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Burj Khalifa The Worlds Tallest Building


17-01-2010

Angus Taverner

Director- Global Affairs


Tag: UAE Dubai
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The official opening of the Burj Khalifa attracted worldwide attention to Dubai mostly for the right reasons, although some journalists could not resist ironic comparisons between the completion of the tallest building on the planet and the economic challenges that Dubai is facing.  Moreover, some commentators also saw the inauguration of the worlds tallest structure as a metaphor for the wider global economic crisis and it attracted particular attention because for many, Monday 4th January was the first working day of a new decade.
Most architectural editors and observers simply marvelled at the architectural achievement that the Burj Khalifa now represents.  The Chicago Tribune spoke of the buildings exquisitely sculpted, elegantly detailed and unapologetically exultant design and suggested that it represents a leap forward in design quality. Sadly, some were less enthusiastic with criticisms of it as an act of colossal hubris, a modern-day Tower of Babel.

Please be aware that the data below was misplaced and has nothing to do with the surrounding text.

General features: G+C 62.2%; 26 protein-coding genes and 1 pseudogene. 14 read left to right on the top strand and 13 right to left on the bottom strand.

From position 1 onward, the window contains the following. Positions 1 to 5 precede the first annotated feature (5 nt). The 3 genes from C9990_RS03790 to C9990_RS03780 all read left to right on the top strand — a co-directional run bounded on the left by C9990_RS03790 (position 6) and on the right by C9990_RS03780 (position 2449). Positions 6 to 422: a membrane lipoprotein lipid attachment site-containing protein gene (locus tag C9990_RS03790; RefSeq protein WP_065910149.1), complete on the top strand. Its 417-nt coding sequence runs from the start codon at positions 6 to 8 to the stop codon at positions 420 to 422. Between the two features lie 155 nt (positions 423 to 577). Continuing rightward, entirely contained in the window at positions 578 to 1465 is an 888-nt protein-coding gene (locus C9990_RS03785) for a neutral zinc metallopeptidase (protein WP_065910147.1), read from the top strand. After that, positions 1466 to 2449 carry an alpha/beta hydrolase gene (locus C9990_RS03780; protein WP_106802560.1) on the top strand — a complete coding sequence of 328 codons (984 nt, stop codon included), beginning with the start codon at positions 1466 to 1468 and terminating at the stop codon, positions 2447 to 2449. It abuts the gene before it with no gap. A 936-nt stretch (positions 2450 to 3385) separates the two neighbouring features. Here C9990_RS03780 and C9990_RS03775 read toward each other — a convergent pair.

Above all, and despite further question marks surrounding the rationale for renaming the tower, the Burj Khalifa, much of the coverage seemed to reflect a mood of tentative optimism. It is apparent that many international correspondents and commentators have picked up the key message that the opening of the Burj Khalifa represents a fresh start after the difficulties of 2009.  Most also seemed prepared to acknowledge Dubais pride in its achievement and some commentators have indeed suggested that despite the difficult close to 2009, Dubai remains poised to emerge from its current financial difficulties.  The FTs Dubai-based correspondent seemed to sum up the prevailing mood when he commented  that: hope can be found in today's more affordable Dubai underpinning the city's allure as a services hub for the affluent Gulf region.

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